things girls do that I love:
- offer their friends sips of their coffee drinks without being asked
- scratch each others back
- say things like “smell this lotion I bought this weekend”
- compliment each other’s eyebrows
- that thing when they agree with you and their eyes get really wide and they nod their head solemnly
- throw out each others gum wrappers or chip bags when they get up
He heard sex sounds upstairs. Reacted as if they were his parents.
A dog without a paw, gets a hand
My Russian professor found a dog in the parking lot. So naturally he brought her in and we spent the class playing with her.
This is what happens when you give your guinea pig a cherry.
At first I thought I was dreaming but once the mist from the waterfall hit my face I realized I wasn’t… I was simply at the the most beautiful place in the world.
Shhh the baby is sleeping
If we had to sum the whole of the relationship-driven methodology up in one word, it’s this: listen. Listen, listen, listen. It isn’t a model at all, not really. It’s just one action. And upon that one action, the whole methodology is based. To have a strong relationship with anyone, you must listen. Listen to the children when they talk to you. Stay right there in the moment and pay attention. Hear what they are saying as opposed to what you think or want them to be saying, or as opposed to thinking about all the undone work or what you are supposed to pick up at the grocery store on the way home. The moment you manage to communicate in whatever manner you find best, be it your attitude, your posture, your words, your eye contact, or that you are fully present and genuinely listening to them, they will begin to trust you.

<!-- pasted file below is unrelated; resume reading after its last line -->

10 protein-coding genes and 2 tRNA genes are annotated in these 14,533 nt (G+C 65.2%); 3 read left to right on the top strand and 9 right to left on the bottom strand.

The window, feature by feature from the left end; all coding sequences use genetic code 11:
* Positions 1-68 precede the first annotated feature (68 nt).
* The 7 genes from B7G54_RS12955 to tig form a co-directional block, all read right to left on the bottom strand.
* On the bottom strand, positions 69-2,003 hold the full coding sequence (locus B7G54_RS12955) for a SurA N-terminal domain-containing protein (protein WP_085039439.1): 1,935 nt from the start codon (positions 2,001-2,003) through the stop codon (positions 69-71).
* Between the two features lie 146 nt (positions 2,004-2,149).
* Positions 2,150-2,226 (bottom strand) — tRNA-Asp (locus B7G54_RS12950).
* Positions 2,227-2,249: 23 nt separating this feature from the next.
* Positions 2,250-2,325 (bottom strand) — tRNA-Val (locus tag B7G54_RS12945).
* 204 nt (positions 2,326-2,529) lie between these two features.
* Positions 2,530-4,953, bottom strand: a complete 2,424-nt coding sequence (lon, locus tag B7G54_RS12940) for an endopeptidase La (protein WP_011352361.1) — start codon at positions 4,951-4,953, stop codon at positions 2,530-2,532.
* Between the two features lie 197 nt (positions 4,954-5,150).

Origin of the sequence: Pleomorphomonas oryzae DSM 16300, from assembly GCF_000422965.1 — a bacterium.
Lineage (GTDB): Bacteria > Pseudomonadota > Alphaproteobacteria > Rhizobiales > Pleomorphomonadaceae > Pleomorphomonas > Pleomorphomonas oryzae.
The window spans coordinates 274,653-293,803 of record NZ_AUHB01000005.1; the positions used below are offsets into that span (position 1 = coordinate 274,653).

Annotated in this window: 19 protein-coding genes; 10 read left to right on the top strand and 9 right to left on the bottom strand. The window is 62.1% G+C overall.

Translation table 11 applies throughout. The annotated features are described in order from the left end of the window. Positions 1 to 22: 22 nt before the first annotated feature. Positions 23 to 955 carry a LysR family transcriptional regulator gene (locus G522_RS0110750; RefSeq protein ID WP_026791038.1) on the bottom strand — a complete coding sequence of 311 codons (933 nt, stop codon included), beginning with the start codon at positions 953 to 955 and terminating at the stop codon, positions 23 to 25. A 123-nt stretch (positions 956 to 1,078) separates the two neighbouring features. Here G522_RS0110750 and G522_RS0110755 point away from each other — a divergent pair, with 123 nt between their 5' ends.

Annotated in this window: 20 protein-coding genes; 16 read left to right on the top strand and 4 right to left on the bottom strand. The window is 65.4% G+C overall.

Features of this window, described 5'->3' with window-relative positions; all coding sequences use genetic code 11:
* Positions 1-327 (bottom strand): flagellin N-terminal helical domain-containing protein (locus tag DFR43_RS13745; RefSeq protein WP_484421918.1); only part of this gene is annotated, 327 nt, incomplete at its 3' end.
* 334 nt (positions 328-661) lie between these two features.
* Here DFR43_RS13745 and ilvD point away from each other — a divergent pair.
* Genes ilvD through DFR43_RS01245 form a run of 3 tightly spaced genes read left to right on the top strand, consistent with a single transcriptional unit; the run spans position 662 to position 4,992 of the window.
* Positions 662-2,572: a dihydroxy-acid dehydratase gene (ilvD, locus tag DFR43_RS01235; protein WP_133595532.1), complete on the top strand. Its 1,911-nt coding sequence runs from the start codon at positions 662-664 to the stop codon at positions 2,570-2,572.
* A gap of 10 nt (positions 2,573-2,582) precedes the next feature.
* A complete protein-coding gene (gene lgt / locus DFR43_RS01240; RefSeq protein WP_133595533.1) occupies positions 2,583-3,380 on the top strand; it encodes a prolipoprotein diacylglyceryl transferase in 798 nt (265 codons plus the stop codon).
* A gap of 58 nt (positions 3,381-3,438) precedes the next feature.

Marlowe, M., & Hayden, T. (2012). Teaching children who are hard to reach: Relationship-driven classroom practice. (via yesdarlingido)
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